Because the Court finds that Papst must be held to the truth of its assertion that the HP devices lack a "second connecting device," it is not necessary to reach this issue. Papst's Final Asserted Claims and Infringement Contentions regarding HP digital cameras will be stricken.

B. New Products and New Product Categories

1. Palm Products

Having agreed that HP's products do not infringe under the Court's claim construction, Papst now tries to bring new HP non-camera product lines into the case. In its Final Asserted Claims and Infringement Contentions, Papst asserts that it can properly enlarge this suit to include alleged infringement based on HP's sales of Palm smartphones as well as HP's sales of Canon and Samsung digital cameras.

Papst's Final Asserted Claims and Infringement Contentions were required to meet the standards set forth by the Court at the August 31, 2010 hearing and in the Sixth Practice and Procedure Order. The Court directed that Papst file its Final Asserted Claims and Infringement Contentions, understanding that Papst had filed its original claims and contentions on May 28, 2008, before claims construction, and that Papst needed to amend them to conform with the November 24, 2009 Modified Claims Construction Opinion and Order. The Court did not give Papst carte blanche to start this litigation anew, with new claims against new categories of devices. Papst's Final Asserted Claims and Infringement Contentions directly contravene the Court's direct order. They include claims and contentions against HP regarding Palm smartphones - the Palm Pixi, Palm Pixi Plus, Palm Pre, and Palm Pre Plus. Papst also claims that it "reserves the right" to accuse more devices. Papst's Final Asserted Claims and Infringement Contentions [Dkt. # 379] at 306-312. Not so. Papst can only amend its claims and contentions by first obtaining leave of Court.

The good cause standard under Federal Rule of Civil Procedure 16(b) applies to a request to amend asserted claims and infringement contentions. Rule 16(b) provides that a court may enter a scheduling order that limits the time to amend the pleadings and that such schedule may be modified only for good cause and with the judge's consent. Fed. R. Civ. P. 16(b)(4) (emphasis added). To show good cause under this Rule, the moving party must show both diligence and a lack of prejudice to the opposing parties. See Robinson v. Detroit News, Inc., 211 F. Supp. 2d 101, 114 (D.D.C. 2002) (motion to amend denied due to undue delay); Leary v. Daeschner, 349 F.3d 888, 906 (6th Cir. 2003) (to determine whether good cause has been shown, a court must consider the issue of prejudice).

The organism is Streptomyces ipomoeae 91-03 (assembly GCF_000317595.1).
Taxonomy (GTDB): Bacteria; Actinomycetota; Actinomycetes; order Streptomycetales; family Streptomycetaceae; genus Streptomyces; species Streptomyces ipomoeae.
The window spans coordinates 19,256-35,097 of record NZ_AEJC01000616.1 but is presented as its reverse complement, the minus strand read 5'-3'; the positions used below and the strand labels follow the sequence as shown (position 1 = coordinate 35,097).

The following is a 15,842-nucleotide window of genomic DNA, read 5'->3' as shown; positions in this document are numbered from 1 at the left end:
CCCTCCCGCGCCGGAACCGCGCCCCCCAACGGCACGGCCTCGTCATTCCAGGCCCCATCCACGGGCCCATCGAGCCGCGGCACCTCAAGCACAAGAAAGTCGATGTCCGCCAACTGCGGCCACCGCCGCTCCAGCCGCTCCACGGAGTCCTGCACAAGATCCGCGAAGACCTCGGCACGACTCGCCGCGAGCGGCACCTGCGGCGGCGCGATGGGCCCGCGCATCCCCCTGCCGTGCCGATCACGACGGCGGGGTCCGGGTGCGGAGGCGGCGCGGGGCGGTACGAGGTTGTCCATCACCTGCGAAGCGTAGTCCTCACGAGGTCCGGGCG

With regard to HP specifically, Papst's Counterclaim against it states: HP has alleged that it has been and is engaged in making, using, offering for sale and selling products, including digital cameras to customers in the United States, or imported into the United States, and upon information and belief, that such products embody the elements of one or more claims of the '449 and '399 patents, and therefore, infringe those patents under the U.S. patent laws, 35 U.S.C. § 271.

See Counterclaim [Dkt. # 170] ¶ 65 (emphasis added). Papst points to this language, noting that it is not explicitly limited to digital cameras, but alleges instead that "products, including digital cameras" infringe. Papst argues that because its Counterclaim is worded in this vague manner, Papst was not required to move to amend its Counterclaim or to amend its Asserted Claims and Infringement Contentions against HP. Papst is wrong.

This MDL has been pending since November 5, 2007, i.e., over three years. When the MDL Panel transferred this litigation to this Court, the suit included the following five cases:

1. Casio, Inc. v. Papst Licensing GmbH & Co. KG, D.D.C. No. 06-1751;

2. Fujifilm Corp. v. Papst Licensing GmbH & Co. KG, D.D.C. No. 7-1118;

3. Papst Licensing GmbH & Co. KG v. Olympus Corp., D. Del. No. 07-415 (07-2086 (D.D.C.));

4. Papst Licensing GmbH & Co. KG v. Fujifilm Corp., N.D. Ill. No. 07-3401 (07-2087 D.D.C.) ; and

5. Papst Licensing GmbH & Co. KG v. Samsung Techwin Co., D.N.J. No. 07-4940 (07-2088 D.D.C.).

See MDL Transfer Order [Dkt. # 1]. The MDL Panel determined that "[t]he actions involve common factual allegations regarding digital cameras made by certain manufacturers, which Papst claims infringe two of its patents; the validity and enforceability of these patents is at issue in all five actions." Id. (emphasis added). The MDL Panel titled the litigation "In re Papst Licensing Digital Camera Patent Litigation." In sum, venue for these cases was transferred here because these cases all involved the question of whether digital cameras infringe the Patents.